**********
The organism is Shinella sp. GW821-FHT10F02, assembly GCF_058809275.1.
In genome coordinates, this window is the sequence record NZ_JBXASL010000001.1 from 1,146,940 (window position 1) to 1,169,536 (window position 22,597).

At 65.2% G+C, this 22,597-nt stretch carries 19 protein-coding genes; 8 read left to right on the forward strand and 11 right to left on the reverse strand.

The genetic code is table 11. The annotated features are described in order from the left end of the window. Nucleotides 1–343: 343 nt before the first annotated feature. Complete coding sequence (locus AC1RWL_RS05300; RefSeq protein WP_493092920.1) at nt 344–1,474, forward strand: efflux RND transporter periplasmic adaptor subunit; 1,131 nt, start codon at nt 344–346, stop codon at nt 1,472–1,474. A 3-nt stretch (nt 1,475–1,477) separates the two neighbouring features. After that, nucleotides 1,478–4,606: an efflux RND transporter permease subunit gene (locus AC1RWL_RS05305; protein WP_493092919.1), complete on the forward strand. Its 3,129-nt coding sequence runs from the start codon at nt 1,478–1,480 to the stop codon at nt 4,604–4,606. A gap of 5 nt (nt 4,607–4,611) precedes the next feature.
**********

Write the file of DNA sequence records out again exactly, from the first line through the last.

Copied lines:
The organism is Shinella sp. GW821-FHT10F02, assembly GCF_058809275.1.
In genome coordinates, this window is the sequence record NZ_JBXASL010000001.1 from 1,146,940 (window position 1) to 1,169,536 (window position 22,597).

At 65.2% G+C, this 22,597-nt stretch carries 19 protein-coding genes; 8 read left to right on the forward strand and 11 right to left on the reverse strand.

The genetic code is table 11. The annotated features are described in order from the left end of the window. Nucleotides 1–343: 343 nt before the first annotated feature. Complete coding sequence (locus AC1RWL_RS05300; RefSeq protein WP_493092920.1) at nt 344–1,474, forward strand: efflux RND transporter periplasmic adaptor subunit; 1,131 nt, start codon at nt 344–346, stop codon at nt 1,472–1,474. A 3-nt stretch (nt 1,475–1,477) separates the two neighbouring features. After that, nucleotides 1,478–4,606: an efflux RND transporter permease subunit gene (locus AC1RWL_RS05305; protein WP_493092919.1), complete on the forward strand. Its 3,129-nt coding sequence runs from the start codon at nt 1,478–1,480 to the stop codon at nt 4,604–4,606. A gap of 5 nt (nt 4,607–4,611) precedes the next feature.